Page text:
Elkhorn, Nebraska-based Waterloo #102 A.F. & A.M. had recently raised Brandscapes’ owner John Hardy as a Master Mason. Knowing his marketing background they approached him, asking for assistance to address their struggle of attracting new members. The Lodge’s median age was approaching 80 years and they hadn’t raised a new Master Mason in almost 5 years. This put stress on the Lodge because the aging members had less ability to organize and manage fundraisers and Lodge members were serving more time as officers than typically expected and were experiencing burnout.
Research revealed that public relations and visibility were key problems. Technology had passed them by and prospecting members at the donut shop wasn’t cutting it any longer. Brandscapes was tasked with several committees and went to work on Member Recruitment, Public Relations and Fundraising.
Waterloo Lodge was originally chartered in 1883 in Waterloo, Nebraska, their namesake, but the building burned down in the late 1960s prompting them to move to their present location in Elkhorn, Nebraska. The new location was already determined because one of the members owned land on the corner of 203rd and Hopper Street. This Lodge has the longest proficiency streak in the state at 68 years, meaning that they are one of the few lodges in Nebraska that are still able to confer degrees on new Masons.
To elaborate, there are three degrees of Masonry that are presented as plays. The first, Entered Apprentice, is a lesson about youth and beginning a career. Fellow craft Degree represents middle age and morality and the final degree, The Master Mason, represents the end of life and contributing to society. A Lodge’s ability to perform these degrees upon a candidate are regulated by the state and you are not allowed to do them if you are not Proficient, or licensed to do so. The fact that Waterloo 102 was able to do this work made it much easier to schedule the degrees and bring in new candidates.
A goal of three new candidates per year was established with the hope of giving new life to this weary Lodge and we got to work.
You can get a lot done when your brothers pitch in. Using the past as a base, Brandscapes was able to help build a solid foundation for Waterloo Lodge #102’s future. With the younger new crop of candidates to balance the Greatest Generation Waterloo Lodge #102 is once again able to meet “On The Level".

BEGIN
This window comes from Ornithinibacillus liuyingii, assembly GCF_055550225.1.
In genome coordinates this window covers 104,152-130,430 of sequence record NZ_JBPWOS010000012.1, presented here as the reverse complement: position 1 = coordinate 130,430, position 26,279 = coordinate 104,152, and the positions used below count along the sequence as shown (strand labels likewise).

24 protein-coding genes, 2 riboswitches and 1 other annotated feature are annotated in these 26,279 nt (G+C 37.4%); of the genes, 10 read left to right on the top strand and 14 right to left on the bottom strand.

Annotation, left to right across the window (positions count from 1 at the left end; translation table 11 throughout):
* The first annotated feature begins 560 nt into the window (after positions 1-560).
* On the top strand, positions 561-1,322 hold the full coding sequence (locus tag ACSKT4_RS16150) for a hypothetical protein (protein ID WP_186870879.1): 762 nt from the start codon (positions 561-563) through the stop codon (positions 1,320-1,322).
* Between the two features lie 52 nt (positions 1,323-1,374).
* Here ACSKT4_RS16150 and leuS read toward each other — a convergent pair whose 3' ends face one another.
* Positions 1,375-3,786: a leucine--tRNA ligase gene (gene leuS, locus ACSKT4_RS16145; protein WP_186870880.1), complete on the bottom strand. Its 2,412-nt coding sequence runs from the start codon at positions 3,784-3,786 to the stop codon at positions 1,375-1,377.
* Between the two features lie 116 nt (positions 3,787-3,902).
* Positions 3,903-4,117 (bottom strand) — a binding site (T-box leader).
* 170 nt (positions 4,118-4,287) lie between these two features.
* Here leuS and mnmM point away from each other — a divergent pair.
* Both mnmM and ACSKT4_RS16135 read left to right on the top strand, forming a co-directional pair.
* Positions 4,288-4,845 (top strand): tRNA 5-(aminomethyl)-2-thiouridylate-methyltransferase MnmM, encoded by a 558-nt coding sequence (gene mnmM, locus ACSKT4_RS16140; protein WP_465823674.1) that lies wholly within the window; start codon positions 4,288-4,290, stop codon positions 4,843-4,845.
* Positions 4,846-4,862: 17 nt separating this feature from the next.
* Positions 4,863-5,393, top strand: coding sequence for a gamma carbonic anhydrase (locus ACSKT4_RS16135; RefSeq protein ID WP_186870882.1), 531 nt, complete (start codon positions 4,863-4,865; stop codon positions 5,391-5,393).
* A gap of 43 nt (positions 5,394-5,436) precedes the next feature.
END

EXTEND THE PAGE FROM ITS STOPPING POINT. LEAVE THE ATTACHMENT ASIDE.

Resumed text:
Brandscapes' first step was obtaining their membership list. The members list had 92 members with addresses but most of the phone numbers were out-of-date. However, with current addresses Brandscapes created a direct mail survey with the objective of learning the members’ perception of the Lodge’s brand. The results of the survey revealed that most of the members felt the Lodge was invisible and wasn’t supporting the community like they had in the past. In addition to checking the pulse of the Lodge the survey allowed Brandscapes a way to collect current phone numbers and email addresses. We collected this information for 50% of the list. Age being a factor there were still members that believed computers were a fad.
Having new contact information and a lifeline to several knowledgeable mentors we were able to learn more about the history of the Lodge and Masonry. The “On The Level” campaign was kicked-off with an Open House that was published in the local newspaper and to the Events section on a fresh Facebook page. This Facebook page was designed to be our main line of communication until the website was finished.
Brandscapes searched for Masonic imagery to use on the website but there was very little copyright free material and a ton of redundant stereotypical skulls, compasses and tools. While searching we came across an illustrator that had the perfect art to go with our “On The Level” theme. Masons make many references to working tools including the plumb, square and level and incorporate tools into life lessons. We struck a deal with the artist to use his work as background images on the website in exchange for links to his website and a credit line on the site.
Adding to what we started we simultaneously launched an e-Commerce website to sell Masonic apparel to other Masons and Lodges across the State. The stickiness of this website was the fact that it had updated square-and-compass logos (that we trademarked) and the clothing and accessories were a lot more trendy and they caught on quickly.
We also, as a Lodge, distributed invitation cards to prospects and people we met whom we thought may be a candidate of high moral value or expressed leadership qualities. The QR code on the back of the card plays up on the mystery of Masonry and takes them to a non-navigable page on the website that greets them with a skull and crossbones, yes, stereotypical but effective here for the mystery.
The Open House was attended by 16 prospective members and their families. Burgers, brats, a movie and some Masonic Education showed them we weren’t the secret society portrayed on the History Channel, but rather a philanthropic fraternity that raises money for many good causes. Five of the 16 prospects petitioned to join that evening and with the momentum from that evening the Lodge raised nine candidates to Master Mason in the past year and three more are scheduled to be raised this month. We surpassed our goal by 300% in one year and the Grand Lodge of Nebraska has been in close communication to help solve a statewide problem of dwindling membership.
The Facebook page is consistently being updated with events and educational facts about Masonry and has become an active hotspot for the Lodge. While meager in comparison to large business, the non-profit website has been averaging 91 users and 183 page views/month, 3-minute session duration and a very low bounce rate, indicating interest and possible new members are seeking more information.